Bright Futures requires students get at least a 3.0 GPA and 1210 SAT score. For Paramore’s students, the biggest challenge was hitting the SAT mark. But it wasn’t just the students in Orlando.
Since Bright Futures was created, in 1997, no more than 7 percent of recipients have been Black, in a state where 17 percent of the population is. And this disparity is not isolated to Florida.
The merit-aid blueprint
In my reporting, I also focused on the HOPE scholarship in Georgia and the TOPS scholarship in Louisiana. I talked with dozens of experts, students, counselors, state officials, and higher education advocates to understand how race plays a role in merit-aid systems.
When lawmakers shifted toward merit scholarships, they talked a lot about keeping the “best and brightest” at home. But how do you measure that? And who does that end up helping the most?
“Students of all races and incomes can benefit from merit-based aid programs. However, the issue is that the benefits of the programs disproportionately skew toward wealthier, whiter student populations that are likely to attend and finish college anyway,” said Tom Harnisch, the vice president for government relations at SHEEO (State Higher Education Executive Officers), a national organization.
That’s in part because students from wealthier backgrounds tend to attend higher-quality schools and have access to other resources, like test preparation, that help them meet the merit-aid criteria.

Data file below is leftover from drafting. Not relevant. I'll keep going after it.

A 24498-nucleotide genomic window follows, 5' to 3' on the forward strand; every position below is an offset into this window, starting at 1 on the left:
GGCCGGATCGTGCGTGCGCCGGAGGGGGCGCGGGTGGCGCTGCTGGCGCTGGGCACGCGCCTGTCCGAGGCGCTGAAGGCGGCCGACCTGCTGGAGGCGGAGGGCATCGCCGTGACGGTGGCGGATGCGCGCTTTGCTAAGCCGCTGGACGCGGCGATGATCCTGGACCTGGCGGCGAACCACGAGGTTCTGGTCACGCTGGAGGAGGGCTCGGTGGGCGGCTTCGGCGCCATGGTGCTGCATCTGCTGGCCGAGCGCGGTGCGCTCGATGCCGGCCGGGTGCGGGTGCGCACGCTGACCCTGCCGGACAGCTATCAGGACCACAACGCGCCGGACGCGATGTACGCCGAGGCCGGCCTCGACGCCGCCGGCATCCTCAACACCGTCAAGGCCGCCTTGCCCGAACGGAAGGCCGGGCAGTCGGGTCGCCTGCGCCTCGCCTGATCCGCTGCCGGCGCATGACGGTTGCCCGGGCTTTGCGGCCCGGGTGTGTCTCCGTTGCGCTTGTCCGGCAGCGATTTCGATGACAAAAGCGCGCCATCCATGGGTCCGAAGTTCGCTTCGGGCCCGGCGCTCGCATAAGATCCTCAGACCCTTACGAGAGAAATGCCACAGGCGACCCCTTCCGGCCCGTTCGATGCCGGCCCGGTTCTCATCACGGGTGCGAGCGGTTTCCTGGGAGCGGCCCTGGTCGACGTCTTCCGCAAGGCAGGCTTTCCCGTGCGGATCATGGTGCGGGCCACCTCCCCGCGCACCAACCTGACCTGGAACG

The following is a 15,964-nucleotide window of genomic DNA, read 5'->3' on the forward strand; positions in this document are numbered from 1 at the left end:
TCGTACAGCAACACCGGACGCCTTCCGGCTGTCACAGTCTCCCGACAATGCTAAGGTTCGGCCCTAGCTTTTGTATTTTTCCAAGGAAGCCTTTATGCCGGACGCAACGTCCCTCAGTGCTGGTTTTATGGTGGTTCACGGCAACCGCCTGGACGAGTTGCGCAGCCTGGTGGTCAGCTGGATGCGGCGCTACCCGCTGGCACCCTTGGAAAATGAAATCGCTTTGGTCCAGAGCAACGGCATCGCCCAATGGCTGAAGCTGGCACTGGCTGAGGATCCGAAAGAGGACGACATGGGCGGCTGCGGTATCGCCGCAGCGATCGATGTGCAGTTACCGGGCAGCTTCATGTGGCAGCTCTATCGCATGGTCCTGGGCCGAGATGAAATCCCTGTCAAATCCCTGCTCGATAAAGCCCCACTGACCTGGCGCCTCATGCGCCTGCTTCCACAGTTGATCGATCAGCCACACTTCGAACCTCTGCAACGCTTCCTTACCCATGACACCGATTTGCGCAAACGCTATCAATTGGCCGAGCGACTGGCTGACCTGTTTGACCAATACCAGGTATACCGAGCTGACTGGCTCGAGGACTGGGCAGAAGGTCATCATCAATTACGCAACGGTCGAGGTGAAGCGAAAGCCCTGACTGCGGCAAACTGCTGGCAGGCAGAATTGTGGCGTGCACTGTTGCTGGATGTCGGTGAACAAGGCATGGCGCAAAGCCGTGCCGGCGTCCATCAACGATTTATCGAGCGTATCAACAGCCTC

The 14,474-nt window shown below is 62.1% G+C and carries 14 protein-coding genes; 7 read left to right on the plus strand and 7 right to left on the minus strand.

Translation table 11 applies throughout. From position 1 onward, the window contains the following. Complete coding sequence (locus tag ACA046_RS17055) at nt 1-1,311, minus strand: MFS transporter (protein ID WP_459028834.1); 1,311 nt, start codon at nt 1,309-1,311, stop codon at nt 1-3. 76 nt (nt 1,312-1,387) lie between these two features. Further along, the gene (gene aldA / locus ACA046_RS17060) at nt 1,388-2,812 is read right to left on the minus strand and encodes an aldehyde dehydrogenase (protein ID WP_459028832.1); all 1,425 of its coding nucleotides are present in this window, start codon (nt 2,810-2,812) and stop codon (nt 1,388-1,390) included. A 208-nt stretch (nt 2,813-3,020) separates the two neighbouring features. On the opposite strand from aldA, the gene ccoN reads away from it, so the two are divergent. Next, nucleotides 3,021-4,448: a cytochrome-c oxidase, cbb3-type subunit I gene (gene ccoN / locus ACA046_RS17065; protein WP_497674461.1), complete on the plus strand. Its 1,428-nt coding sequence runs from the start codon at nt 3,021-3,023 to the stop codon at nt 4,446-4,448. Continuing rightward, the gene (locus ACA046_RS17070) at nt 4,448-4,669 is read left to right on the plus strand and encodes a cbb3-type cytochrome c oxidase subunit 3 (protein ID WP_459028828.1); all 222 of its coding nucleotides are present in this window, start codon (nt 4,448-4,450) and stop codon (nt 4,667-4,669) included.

In Georgia, the HOPE program has done more over its 30 years to influence where students go to college more so than who goes, researchers have found.
Jennifer Lee of the Georgia Policy & Budget Institute also found big gaps in who received a full-tuition scholarship. Only 6 percent of Zell Miller scholars, as that full-tuition version of the merit aid is known, were Black while 70 percent were white.
The problem? The scholarship program does little to address the many years of discrimination in housing, employment, and the financial section, she said. As a result of these societal challenges, Jennifer says there are huge income and wealth gaps in Georgia and across the country. And the merit aid programs are only perpetuating those.
Influence of wealth
In Louisiana, too, the state awards most of its aid based on merit, through TOPS. In fact, the state is spending more than eight times as much on TOPS ($331 million last year) as it does on GO Grants, its need-based program (which got $41 million).
And there, too, there are racial gaps in who benefits from TOPS. Nearly three-quarters of recipients of the state scholarship are white. Only about half of first-time entering freshmen in the state are.
And last year another data point about TOPS made headlines: reports showed the state paid for more than 11,000 students whose parents are millionaires to attend college.
Kim Hunter Reed, the state’s commissioner of higher education, acknowledged the connection between family income and TOPS. To her, the solution lies in supporting both need and merit-based programs.
Ask college students how states should give out financial aid and most say it should be based more on students’ financial need than on academic performance.
Seventy-one percent of the 500 college students surveyed this year by College Pulse, an online survey and analytics company, for Open Campus said states should focus more on financial need. Just 17 percent said states should instead focus more on academic performance. The rest said they weren’t sure.
Their responses differed significantly by race. Among nonwhite students, even more — 80 percent — said states should focus on financial need. That compares with 65 percent of white students.